Discriminations of register, sensibility and tonality are also pre-eminent in Benjamin Keatinge’s critical reading of The Battle of Aughrim. Here, too, music is an agent of memory, and memory itself is an agent of history. One could hardly fail to welcome Keatinge’s patient excavation and attentive scrutiny of this magisterial poem, not least because Murphy’s work has in recent decades been eclipsed by the lustre and prestige afforded to somewhat younger poets. Keatinge’s reading of The Battle of Aughrim is also attentive to those discriminating tonalities of French and Irish discourse (and perspective) which suffuse Murphy’s poem (a feature which affirms the immediate relevance of both the poem and its critical afterlife to this collection). It also retrieves from The Battle of Aughrim an orality of discourse which privileges memory as a historical source: in this respect the poem adumbrates a similar emphasis upon (and preoccupation with) memory to be found in the work of current historians of 17th-century Ireland, notably Ian McBride and Sarah Covington.

The essays that close the book gracefully sound the Franco-Irish note anew: Cathy McGlynn’s reading of Joyce’s Sirens in relation to Derrida’s concept of différance is fluent and enlightening (although she appears to have conflated two songs into one in her reading of the episode) and Sarah Balen’s delicate apposition of Hélène Cixous and Paula Meehan recovers verbal music and the deliberated diction of ‘breath’ in particular as a technical jurisdiction inspired (sic) by the French writer’s theory and practice of écriture feminine. This, too, is a mode of différance (as between male and female modes of writing) which summons the pervasive theme of the whole book and the formative affinities between French and Irish culture which it so winningly promotes.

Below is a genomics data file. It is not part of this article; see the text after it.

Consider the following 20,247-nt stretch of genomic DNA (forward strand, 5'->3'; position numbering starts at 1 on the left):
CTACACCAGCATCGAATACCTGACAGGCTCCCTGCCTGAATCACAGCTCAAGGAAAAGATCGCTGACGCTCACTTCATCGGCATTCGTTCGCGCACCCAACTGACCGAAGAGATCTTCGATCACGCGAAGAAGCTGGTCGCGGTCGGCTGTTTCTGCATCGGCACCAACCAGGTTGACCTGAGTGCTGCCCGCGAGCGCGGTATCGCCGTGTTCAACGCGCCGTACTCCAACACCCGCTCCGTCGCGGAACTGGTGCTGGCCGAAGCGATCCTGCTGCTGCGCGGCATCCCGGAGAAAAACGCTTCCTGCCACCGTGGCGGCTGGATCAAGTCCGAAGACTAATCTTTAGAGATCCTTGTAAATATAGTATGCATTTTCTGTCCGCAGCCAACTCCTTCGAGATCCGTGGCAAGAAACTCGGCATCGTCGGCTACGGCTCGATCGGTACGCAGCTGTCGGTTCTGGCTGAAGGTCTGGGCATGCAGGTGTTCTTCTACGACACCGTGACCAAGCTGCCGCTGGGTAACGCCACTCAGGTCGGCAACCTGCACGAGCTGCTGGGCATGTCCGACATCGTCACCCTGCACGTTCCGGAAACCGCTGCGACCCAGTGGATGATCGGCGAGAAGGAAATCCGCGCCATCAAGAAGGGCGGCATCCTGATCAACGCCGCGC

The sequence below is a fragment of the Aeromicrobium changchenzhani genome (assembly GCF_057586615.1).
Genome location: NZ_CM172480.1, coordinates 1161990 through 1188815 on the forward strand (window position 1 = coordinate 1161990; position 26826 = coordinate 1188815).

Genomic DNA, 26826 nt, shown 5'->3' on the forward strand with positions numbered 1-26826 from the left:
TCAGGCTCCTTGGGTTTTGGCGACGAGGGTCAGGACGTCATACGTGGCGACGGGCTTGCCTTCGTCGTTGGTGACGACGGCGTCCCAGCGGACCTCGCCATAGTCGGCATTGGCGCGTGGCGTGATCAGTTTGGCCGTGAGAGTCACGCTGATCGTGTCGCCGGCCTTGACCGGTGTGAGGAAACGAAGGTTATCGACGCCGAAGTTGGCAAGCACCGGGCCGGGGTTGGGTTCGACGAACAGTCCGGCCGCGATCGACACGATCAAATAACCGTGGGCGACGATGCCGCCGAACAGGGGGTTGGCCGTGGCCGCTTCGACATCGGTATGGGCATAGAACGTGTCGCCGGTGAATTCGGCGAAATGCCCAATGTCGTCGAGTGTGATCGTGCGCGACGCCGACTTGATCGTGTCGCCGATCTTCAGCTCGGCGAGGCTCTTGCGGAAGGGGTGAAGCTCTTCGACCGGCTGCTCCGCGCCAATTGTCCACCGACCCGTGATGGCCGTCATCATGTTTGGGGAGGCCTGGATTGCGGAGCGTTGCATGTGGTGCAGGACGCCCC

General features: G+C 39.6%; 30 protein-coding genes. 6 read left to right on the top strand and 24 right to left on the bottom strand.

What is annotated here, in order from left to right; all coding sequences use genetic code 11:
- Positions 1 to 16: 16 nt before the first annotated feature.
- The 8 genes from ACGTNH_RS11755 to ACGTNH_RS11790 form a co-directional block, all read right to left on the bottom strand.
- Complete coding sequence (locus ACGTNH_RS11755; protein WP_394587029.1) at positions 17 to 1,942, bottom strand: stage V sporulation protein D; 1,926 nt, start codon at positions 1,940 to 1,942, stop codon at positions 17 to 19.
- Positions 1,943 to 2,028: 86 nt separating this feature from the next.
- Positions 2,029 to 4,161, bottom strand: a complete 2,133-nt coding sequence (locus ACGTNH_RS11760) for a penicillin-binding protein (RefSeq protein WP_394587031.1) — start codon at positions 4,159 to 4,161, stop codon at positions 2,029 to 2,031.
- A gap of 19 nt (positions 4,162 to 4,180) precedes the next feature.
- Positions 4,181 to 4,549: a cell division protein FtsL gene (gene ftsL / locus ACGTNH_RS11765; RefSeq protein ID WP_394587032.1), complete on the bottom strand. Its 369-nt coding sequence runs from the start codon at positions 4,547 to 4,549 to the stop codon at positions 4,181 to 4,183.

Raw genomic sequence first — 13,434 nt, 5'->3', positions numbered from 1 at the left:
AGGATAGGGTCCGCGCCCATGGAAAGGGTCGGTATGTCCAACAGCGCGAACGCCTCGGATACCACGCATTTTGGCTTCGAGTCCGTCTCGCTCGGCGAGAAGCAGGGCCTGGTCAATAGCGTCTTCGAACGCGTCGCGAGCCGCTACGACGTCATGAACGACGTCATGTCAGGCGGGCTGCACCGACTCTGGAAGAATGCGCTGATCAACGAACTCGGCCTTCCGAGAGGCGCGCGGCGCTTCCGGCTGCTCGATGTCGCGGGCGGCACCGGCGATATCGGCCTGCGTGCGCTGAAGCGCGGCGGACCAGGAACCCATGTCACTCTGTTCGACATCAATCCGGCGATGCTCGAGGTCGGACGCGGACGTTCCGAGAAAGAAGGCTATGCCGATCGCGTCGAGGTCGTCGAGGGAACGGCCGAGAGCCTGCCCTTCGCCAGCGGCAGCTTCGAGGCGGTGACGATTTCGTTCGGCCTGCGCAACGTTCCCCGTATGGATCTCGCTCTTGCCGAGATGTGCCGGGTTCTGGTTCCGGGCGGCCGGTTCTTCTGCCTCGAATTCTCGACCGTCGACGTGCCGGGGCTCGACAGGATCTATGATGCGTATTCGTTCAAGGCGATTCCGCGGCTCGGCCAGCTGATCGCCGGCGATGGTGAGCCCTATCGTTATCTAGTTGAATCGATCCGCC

I cannot close without remarking on the extraordinary series to which France and Ireland belongs. Reimagining Ireland publishes monographs, comparative studies, interdisciplinary projects, conference proceedings and edited collections which are directed towards enlarging the appraisal and critical understanding of Ireland as a literary, historical, political, theological and – as it now transpires – musical construct. Its first volume appeared as recently as 2009 and to date the series has grown to an astonishing 72 volumes. This must surely be an unprecedented achievement in the annals of Irish – not to say European – scholarship. The general editor of Reimagining Ireland, Dr Eamon Maher, is to be warmly congratulated on this account. But he also deserves our thanks on this occasion in having fostered a book whose editors and contributors bring to the surface what Berlioz described as le feu et la grâce brillante de l’esprit Irlandais. The “fire and sparkling grace of the Irish spirit” suffuses these pages with French élan and gusto.

Harry White is professor of historical musicology and chair of music at University College Dublin